Moneycontrol PRO
Open App
you are here: HomeNewsWorld

Singapore quarantines SIA passenger from Johannesburg after two onward travellers test Omicron positive

The traveller, along with six others, had disembarked from SIA’s SQ481 which departed from Johannesburg on November 27 and arrived at Singapore’s Changi Airport on the same day.

November 30, 2021 / 07:23 AM IST

Singapore has quarantined one traveller as a close contact of two passengers on Singapore Airlines’ (SIA) Johannesburg flight who had tested positive for coronavirus variant Omicron on arrival in Sydney, local media reported on Tuesday.

The traveller, along with six others, had disembarked from SIA’s SQ481 which departed from Johannesburg on November 27 and arrived at Singapore’s Changi Airport on the same day.

The six other passengers who disembarked in Singapore are on a 10-day stay-home notice at a dedicated facility where they will be tested for the coronavirus, the Ministry of Health (MOH) said on Monday night.

The pilots and the crew who operated the flight will self-isolate and get tested for COVID-19, an SIA spokesperson told Channel News Asia. It stressed that most of the travellers on the flight had remained in the transit area at Changi Airport until their departure on flight SQ211 bound for Sydney, Australia on November 28, and that they had not entered Singapore or visited other areas in the airport.

Contact tracing is ongoing for airport staff who may have come into transient contact with the cases, TODAY newspaper quoted the MOH as saying.


COVID-19 Vaccine

Frequently Asked Questions

View more
How does a vaccine work?

A vaccine works by mimicking a natural infection. A vaccine not only induces immune response to protect people from any future COVID-19 infection, but also helps quickly build herd immunity to put an end to the pandemic. Herd immunity occurs when a sufficient percentage of a population becomes immune to a disease, making the spread of disease from person to person unlikely. The good news is that SARS-CoV-2 virus has been fairly stable, which increases the viability of a vaccine.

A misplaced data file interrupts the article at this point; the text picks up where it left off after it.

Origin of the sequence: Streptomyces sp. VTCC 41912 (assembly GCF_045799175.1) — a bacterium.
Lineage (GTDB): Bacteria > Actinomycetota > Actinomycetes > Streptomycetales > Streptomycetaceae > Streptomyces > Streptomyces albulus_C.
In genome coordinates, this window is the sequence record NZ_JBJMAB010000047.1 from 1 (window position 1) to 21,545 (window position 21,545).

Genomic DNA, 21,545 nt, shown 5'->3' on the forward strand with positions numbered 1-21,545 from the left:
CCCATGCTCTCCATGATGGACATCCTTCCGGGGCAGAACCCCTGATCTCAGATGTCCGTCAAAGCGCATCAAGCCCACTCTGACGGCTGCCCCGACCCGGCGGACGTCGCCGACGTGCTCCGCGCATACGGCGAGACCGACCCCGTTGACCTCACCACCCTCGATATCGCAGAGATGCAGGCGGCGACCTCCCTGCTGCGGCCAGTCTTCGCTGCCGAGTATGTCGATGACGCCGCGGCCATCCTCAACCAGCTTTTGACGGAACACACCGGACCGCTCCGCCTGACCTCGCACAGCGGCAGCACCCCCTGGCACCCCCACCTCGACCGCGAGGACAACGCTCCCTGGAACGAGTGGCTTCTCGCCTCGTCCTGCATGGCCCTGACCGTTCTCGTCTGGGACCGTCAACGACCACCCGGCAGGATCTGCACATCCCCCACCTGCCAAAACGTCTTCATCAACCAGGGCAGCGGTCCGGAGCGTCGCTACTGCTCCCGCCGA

How many types of vaccines are there?

There are broadly four types of vaccine — one, a vaccine based on the whole virus (this could be either inactivated, or an attenuated [weakened] virus vaccine); two, a non-replicating viral vector vaccine that uses a benign virus as vector that carries the antigen of SARS-CoV; three, nucleic-acid vaccines that have genetic material like DNA and RNA of antigens like spike protein given to a person, helping human cells decode genetic material and produce the vaccine; and four, protein subunit vaccine wherein the recombinant proteins of SARS-COV-2 along with an adjuvant (booster) is given as a vaccine.

What does it take to develop a vaccine of this kind?

Vaccine development is a long, complex process. Unlike drugs that are given to people with a diseased, vaccines are given to healthy people and also vulnerable sections such as children, pregnant women and the elderly. So rigorous tests are compulsory. History says that the fastest time it took to develop a vaccine is five years, but it usually takes double or sometimes triple that time.

View more

Earlier on Monday, the New South Wales Health Ministry (NSW Health) said that both passengers, who tested positive on arrival in Sydney from southern Africa on SIA flight SQ211, were fully vaccinated and have been isolated in special health accommodation.

"Everyone on the flight is considered a close contact and will need to get tested immediately for COVID-19 and isolated for 14 days, regardless of their vaccination status," media reports had quoted NSW Health as saying.

The SIA spokesperson said the airline is unable to reveal any information about the passengers because of customer confidentiality and that it will assist health authorities in "all necessary contact tracing efforts".

"Singapore Airlines will work with the authorities, and be guided by the relevant regulatory requirements, as it ensures the health and safety of our customers and staff members," he added.

The travellers’ pre-departure tests in South Africa on November 26 were negative for COVID-19. From 11.59 pm on November 27, all long-term pass holders and short-term visitors with travel history within the last 14 days to Botswana, Eswatini, Lesotho, Mozambique, Namibia, South Africa and Zimbabwe have not been allowed to enter or transit in Singapore.

Meanwhile, Singapore reported 1,103 new COVID-19 cases and nine deaths as of noon Monday. So far, Singapore has reported 263,486 COVID-19 cases and 710 deaths since the start of the pandemic.
first published: Nov 30, 2021 07:27 am
ISO 27001 - BSI Assurance Mark